LynxOS-178 Topics

This appendix presents information specific to GNAT for LynxOS-178 2.2.4.

Getting Started

This section is a starting point for using GNAT to develop and execute Ada programs for Lynx Software Technologies’ LynxOS-178 target environment. We assume that you know how to use GNAT in a native environment and how to start a telnet or other login session to connect to your board running LynxOS-178.

To compile code for a LynxOS-178 system running on a X86 board, the basic compiler command is i586-elf-lynxos178e-gcc.

In order to find the target libraries, GNAT requires the ENV_PREFIX variable to be defined. Please consult the LynxOS-178 documentation for more information about this environment variable.

With GNAT, the easiest way to build the basic Hello World program is with gprbuild. For the LynxOS-178 2.2.4 X86 target this would look like:

$ gprbuild --target=i586-elf-lynxos178e hello
using project file .../_default.gpr
   [Ada]          hello.adb
   [gprbind]      hello.bexch
   [Ada]          hello.ali
   [link]         hello.adb

(The first line is the command entered by the user – the subsequent three are the programs run by gprbuild.)

This creates the executable hello, which you then need to load on the board (using ftp or an NFS directory for example) to run it. You can also include the binary in your KDI.

Kernel Configuration

The appropriate configuration for your LynxOS-178 kernel depends on the target system and the requirements of your application. GNAT itself adds no additional demands; however in some situations it may be appropriate to increase the conservative resource assumptions made by the default configuration.

Resource limits may be set as needed. See the documentation provided by LynuxWorks for more information.


GNAT’s debugger is based on the same GNU gdb technology as the debugger provided by LynxOS-178, though with a great number of extensions and enhancements to support the Ada language and GNAT. The LynxOS-178 documentation is relevant to understanding how to get the debugger started if you run into difficulties.

The procedure for cross debugging on LynxOS-178 requires that the executable is first launched on the target under the utility gdbserver, and then the cross debugger is started on the host and attached to it. It is recommended that you include the i586-elf-lynxos178e-gdbserver binary in your KDI so it’s always available for debugging.

To demonstrate a debugging session, we will use a slightly more complex program called demo1.adb, which can be found in the examples directory of the GNAT distribution. This program is compiled with debugging information as follows:

$ gprbuild --target=x86-lynx178elf -g demo1
using project file .../_default.gpr
   [Ada]          demo1.adb
   [Ada]          gen_list.adb
   [Ada]          instr.adb
   [gprbind]      demo1.bexch
   [Ada]          demo1.ali
   [link]         demo1.adb

Once the executable is created, copy it to your working directory on the board. In this directory, you will have to launch the gdb server and choose a free port number on your TCP/IP socket. Presuming the Internet hostname of the board is myboard and the port chosen is 2345, issue the following command:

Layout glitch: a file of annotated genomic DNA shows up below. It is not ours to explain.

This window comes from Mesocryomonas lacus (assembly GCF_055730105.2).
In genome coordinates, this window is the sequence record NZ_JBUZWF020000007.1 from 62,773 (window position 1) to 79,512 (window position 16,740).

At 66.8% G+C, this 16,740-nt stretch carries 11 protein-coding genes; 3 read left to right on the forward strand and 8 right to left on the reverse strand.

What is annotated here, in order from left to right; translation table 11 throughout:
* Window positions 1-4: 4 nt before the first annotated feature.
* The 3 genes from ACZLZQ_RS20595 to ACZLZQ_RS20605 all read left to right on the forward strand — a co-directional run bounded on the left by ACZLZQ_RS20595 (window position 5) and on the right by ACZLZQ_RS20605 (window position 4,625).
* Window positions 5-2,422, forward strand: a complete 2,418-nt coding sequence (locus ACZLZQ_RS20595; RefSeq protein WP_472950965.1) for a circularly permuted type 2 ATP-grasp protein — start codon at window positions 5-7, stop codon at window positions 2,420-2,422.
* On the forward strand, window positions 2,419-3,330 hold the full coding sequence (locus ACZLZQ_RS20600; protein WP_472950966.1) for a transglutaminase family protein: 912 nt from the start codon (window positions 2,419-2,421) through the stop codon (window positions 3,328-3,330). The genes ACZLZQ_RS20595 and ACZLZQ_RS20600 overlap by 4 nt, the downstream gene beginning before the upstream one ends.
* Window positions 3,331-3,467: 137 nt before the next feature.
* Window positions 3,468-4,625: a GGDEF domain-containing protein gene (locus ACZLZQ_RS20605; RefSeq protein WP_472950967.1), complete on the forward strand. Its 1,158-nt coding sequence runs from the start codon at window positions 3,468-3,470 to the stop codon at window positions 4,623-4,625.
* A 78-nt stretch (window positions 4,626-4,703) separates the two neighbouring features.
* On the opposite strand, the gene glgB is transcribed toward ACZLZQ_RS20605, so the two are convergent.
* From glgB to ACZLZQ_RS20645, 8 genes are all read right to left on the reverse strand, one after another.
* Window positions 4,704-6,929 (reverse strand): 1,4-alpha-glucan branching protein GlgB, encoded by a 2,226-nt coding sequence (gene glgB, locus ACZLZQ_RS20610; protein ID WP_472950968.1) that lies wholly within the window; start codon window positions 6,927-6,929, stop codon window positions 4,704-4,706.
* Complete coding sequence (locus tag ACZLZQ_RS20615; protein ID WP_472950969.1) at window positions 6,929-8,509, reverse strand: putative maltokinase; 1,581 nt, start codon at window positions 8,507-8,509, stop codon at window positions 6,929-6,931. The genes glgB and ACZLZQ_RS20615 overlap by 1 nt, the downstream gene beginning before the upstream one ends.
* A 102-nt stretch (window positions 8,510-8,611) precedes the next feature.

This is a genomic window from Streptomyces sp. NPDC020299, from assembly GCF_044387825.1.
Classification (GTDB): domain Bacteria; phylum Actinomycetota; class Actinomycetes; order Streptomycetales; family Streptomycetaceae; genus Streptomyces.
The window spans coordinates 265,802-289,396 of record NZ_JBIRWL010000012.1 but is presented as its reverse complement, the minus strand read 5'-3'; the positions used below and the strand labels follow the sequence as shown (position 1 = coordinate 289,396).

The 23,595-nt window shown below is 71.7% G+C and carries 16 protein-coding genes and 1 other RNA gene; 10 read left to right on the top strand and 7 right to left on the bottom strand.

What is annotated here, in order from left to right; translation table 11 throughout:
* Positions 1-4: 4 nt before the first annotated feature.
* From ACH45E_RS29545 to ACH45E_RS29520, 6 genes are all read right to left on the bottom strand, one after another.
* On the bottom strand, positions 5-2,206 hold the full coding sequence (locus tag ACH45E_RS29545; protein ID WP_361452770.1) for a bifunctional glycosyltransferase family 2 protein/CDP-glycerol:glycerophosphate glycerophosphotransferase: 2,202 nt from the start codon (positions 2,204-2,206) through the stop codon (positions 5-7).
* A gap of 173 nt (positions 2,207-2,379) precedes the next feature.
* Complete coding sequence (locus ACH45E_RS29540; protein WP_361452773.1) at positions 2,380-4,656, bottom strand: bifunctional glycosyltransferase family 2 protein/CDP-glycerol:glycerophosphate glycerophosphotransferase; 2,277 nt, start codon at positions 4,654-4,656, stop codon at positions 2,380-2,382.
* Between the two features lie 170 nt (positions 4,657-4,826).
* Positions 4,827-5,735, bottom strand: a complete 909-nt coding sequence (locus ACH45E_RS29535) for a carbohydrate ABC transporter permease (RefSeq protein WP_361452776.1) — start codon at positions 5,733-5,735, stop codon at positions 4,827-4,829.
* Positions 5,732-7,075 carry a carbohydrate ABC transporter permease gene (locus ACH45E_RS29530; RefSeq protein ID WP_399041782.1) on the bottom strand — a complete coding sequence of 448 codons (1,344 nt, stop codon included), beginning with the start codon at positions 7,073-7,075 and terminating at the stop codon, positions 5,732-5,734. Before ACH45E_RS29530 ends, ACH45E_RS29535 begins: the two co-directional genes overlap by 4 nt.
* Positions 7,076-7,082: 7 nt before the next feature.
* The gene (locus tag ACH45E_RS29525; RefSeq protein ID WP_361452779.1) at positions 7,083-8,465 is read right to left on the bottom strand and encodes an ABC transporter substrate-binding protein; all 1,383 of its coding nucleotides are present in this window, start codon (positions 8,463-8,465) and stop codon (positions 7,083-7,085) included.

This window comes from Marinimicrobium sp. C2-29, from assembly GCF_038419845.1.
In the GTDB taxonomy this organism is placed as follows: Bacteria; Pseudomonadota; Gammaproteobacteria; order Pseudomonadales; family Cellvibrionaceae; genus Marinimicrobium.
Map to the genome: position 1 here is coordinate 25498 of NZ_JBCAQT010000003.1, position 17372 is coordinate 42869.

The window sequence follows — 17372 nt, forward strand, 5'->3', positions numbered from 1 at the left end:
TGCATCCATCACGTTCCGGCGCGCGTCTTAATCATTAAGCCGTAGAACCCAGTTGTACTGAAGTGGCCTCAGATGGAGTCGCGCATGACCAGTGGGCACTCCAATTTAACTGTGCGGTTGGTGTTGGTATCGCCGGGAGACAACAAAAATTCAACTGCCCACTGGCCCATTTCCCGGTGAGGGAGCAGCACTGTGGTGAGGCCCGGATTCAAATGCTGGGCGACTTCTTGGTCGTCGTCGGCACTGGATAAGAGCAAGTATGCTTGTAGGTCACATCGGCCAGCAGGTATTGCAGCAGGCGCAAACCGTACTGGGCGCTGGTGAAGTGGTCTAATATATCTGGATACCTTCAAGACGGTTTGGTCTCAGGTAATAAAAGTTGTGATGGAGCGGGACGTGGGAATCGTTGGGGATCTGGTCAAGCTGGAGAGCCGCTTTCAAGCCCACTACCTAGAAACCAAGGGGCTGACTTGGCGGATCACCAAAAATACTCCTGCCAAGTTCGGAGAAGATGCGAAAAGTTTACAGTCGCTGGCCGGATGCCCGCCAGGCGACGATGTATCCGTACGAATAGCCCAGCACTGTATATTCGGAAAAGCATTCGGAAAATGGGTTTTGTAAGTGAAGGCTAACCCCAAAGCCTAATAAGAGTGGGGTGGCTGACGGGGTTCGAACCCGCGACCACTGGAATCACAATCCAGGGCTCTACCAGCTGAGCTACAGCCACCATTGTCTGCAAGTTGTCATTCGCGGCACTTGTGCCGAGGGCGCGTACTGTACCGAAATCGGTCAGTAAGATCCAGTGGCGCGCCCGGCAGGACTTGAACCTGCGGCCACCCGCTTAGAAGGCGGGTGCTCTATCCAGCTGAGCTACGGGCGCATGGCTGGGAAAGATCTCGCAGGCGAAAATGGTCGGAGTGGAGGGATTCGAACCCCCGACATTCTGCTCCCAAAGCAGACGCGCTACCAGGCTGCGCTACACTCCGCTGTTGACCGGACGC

myboard> i586-elf-lynxos178e-gdbserver :2345 demo1

Then return to your host environment and run the debugger. To run the cross debugger from the command line without the visual interface use the command i586-elf-lynxos178e-gdb.

The first thing to do at the (gdb) prompt from within gdb is to load the symbol table from the executable:

(gdb) file demo1
Reading symbols from demo1...done.

You then have to attach to the server running on the board. Issue the command:

(gdb) target remote myboard:2345

After the server has been started and attached from the host, the program is running on the target but has halted execution at the very beginning. The following commands set a breakpoint and continue execution:

(gdb) break demo1.adb:37
Breakpoint 1 at 0x100064d0: file demo1.adb, line 37.
(gdb) cont

Breakpoint 1, demo1 () at demo1.adb:37
37         Set_Name (Fuel, "Fuel");

Here the execution has stopped at the breakpoint set above. Now you can use the standard gdb commands to examine the stack and program variables.

Note that once execution has completed, the server on the board must be restarted before a new debugging session may begin.

Debugging Example

Carrying on a little further with the debugging session, the following example illustrates some of the usual debugging commands for moving around and seeing where you are:

(gdb) next
38         Set_Name (Water, "Water");
(gdb) bt
#0  demo1 () at demo1.adb:38
#1  0x10001218 in main (argc=1, argv=2147483640, envp=2147483520) at
#2  0x10017538 in runmainthread ()
#3  0x10001048 in __start ()
(gdb) up
#1  0x10001218 in main (argc=1, argv=2147483640, envp=2147483520) at
118       Ada_Main_Program;
(gdb) down
#0  demo1 () at demo1.adb:38
38         Set_Name (Water, "Water");

To examine and modify variables (of a tagged type here):

(gdb) print speed
$1 = (name => "Speed         ", value => -286331154)
(gdb) ptype speed
type = new instr.instrument with record
    value: instr.speed;
end record
(gdb) speed.value := 3
$2 = 3
(gdb) print speed
$3 = (name => "Speed         ", value => 3)
(gdb) info local
speed = (name => "Speed         ", value => 3)
fuel = (name => "Fuel          ", value => -286331154)
oil = (name => ' ' <repeats 14 times>, value => -286331154, size => 20,
  fill => 42 '*', empty => 46 '.')
water = (name => ' ' <repeats 14 times>, value => -286331154, size => 20,
  fill => 42 '*', empty => 46 '.')
time = (name => ' ' <repeats 14 times>, seconds => 0, minutes => 0, hours =>
chrono = (name => ' ' <repeats 14 times>, seconds => 0, minutes => 0,
  hours => 0)
db = (access demo1.dash_board.internal) 0x0

And finally letting the program it run to completion:

(gdb) c

Program exited normally.